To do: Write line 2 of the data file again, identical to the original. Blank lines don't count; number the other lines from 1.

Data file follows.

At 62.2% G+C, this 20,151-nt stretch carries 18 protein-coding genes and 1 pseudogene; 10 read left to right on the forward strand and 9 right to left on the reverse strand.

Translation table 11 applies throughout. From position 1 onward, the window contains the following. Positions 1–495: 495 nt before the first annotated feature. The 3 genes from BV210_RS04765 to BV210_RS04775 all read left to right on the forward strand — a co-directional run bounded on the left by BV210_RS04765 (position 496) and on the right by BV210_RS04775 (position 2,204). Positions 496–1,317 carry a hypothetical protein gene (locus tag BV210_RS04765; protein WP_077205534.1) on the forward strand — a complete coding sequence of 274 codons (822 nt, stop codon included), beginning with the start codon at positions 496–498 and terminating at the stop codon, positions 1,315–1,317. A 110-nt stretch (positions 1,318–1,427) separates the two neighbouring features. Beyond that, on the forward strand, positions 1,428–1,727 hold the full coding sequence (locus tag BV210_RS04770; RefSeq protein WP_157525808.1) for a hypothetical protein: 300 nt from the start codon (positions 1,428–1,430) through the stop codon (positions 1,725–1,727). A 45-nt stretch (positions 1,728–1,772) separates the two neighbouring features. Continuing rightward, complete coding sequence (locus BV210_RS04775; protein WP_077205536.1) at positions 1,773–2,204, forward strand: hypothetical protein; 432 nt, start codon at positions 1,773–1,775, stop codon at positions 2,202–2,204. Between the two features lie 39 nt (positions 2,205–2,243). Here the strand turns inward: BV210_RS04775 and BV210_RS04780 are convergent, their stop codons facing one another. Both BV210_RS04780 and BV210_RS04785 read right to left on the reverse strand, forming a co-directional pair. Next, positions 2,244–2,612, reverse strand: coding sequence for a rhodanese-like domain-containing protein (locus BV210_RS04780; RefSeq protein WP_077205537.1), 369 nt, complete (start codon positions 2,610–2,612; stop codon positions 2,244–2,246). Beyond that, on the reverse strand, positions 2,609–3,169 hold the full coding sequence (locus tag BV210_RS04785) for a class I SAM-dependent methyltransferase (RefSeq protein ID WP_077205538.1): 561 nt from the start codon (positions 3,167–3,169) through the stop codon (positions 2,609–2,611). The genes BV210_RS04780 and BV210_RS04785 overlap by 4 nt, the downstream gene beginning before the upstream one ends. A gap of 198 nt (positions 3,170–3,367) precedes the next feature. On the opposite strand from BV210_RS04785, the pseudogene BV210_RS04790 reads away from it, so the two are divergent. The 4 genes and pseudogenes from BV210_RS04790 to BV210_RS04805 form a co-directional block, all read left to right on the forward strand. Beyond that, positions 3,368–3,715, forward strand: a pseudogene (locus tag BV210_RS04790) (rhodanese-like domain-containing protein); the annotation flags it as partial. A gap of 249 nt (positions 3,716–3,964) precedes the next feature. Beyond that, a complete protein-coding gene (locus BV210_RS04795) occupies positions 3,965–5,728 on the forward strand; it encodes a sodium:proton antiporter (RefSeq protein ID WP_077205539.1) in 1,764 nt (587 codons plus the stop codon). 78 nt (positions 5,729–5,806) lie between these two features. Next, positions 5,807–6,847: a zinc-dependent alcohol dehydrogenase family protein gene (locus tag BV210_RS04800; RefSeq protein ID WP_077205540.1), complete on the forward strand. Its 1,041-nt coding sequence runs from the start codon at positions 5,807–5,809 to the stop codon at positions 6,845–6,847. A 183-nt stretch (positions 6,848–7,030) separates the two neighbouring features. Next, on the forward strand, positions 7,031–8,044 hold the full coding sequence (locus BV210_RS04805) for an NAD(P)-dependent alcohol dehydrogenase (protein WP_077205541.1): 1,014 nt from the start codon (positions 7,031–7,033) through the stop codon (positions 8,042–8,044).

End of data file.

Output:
Translation table 11 applies throughout. From position 1 onward, the window contains the following. Positions 1–495: 495 nt before the first annotated feature. The 3 genes from BV210_RS04765 to BV210_RS04775 all read left to right on the forward strand — a co-directional run bounded on the left by BV210_RS04765 (position 496) and on the right by BV210_RS04775 (position 2,204). Positions 496–1,317 carry a hypothetical protein gene (locus tag BV210_RS04765; protein WP_077205534.1) on the forward strand — a complete coding sequence of 274 codons (822 nt, stop codon included), beginning with the start codon at positions 496–498 and terminating at the stop codon, positions 1,315–1,317. A 110-nt stretch (positions 1,318–1,427) separates the two neighbouring features. Beyond that, on the forward strand, positions 1,428–1,727 hold the full coding sequence (locus tag BV210_RS04770; RefSeq protein WP_157525808.1) for a hypothetical protein: 300 nt from the start codon (positions 1,428–1,430) through the stop codon (positions 1,725–1,727). A 45-nt stretch (positions 1,728–1,772) separates the two neighbouring features. Continuing rightward, complete coding sequence (locus BV210_RS04775; protein WP_077205536.1) at positions 1,773–2,204, forward strand: hypothetical protein; 432 nt, start codon at positions 1,773–1,775, stop codon at positions 2,202–2,204. Between the two features lie 39 nt (positions 2,205–2,243). Here the strand turns inward: BV210_RS04775 and BV210_RS04780 are convergent, their stop codons facing one another. Both BV210_RS04780 and BV210_RS04785 read right to left on the reverse strand, forming a co-directional pair. Next, positions 2,244–2,612, reverse strand: coding sequence for a rhodanese-like domain-containing protein (locus BV210_RS04780; RefSeq protein WP_077205537.1), 369 nt, complete (start codon positions 2,610–2,612; stop codon positions 2,244–2,246). Beyond that, on the reverse strand, positions 2,609–3,169 hold the full coding sequence (locus tag BV210_RS04785) for a class I SAM-dependent methyltransferase (RefSeq protein ID WP_077205538.1): 561 nt from the start codon (positions 3,167–3,169) through the stop codon (positions 2,609–2,611). The genes BV210_RS04780 and BV210_RS04785 overlap by 4 nt, the downstream gene beginning before the upstream one ends. A gap of 198 nt (positions 3,170–3,367) precedes the next feature. On the opposite strand from BV210_RS04785, the pseudogene BV210_RS04790 reads away from it, so the two are divergent. The 4 genes and pseudogenes from BV210_RS04790 to BV210_RS04805 form a co-directional block, all read left to right on the forward strand. Beyond that, positions 3,368–3,715, forward strand: a pseudogene (locus tag BV210_RS04790) (rhodanese-like domain-containing protein); the annotation flags it as partial. A gap of 249 nt (positions 3,716–3,964) precedes the next feature. Beyond that, a complete protein-coding gene (locus BV210_RS04795) occupies positions 3,965–5,728 on the forward strand; it encodes a sodium:proton antiporter (RefSeq protein ID WP_077205539.1) in 1,764 nt (587 codons plus the stop codon). 78 nt (positions 5,729–5,806) lie between these two features. Next, positions 5,807–6,847: a zinc-dependent alcohol dehydrogenase family protein gene (locus tag BV210_RS04800; RefSeq protein ID WP_077205540.1), complete on the forward strand. Its 1,041-nt coding sequence runs from the start codon at positions 5,807–5,809 to the stop codon at positions 6,845–6,847. A 183-nt stretch (positions 6,848–7,030) separates the two neighbouring features. Next, on the forward strand, positions 7,031–8,044 hold the full coding sequence (locus BV210_RS04805) for an NAD(P)-dependent alcohol dehydrogenase (protein WP_077205541.1): 1,014 nt from the start codon (positions 7,031–7,033) through the stop codon (positions 8,042–8,044).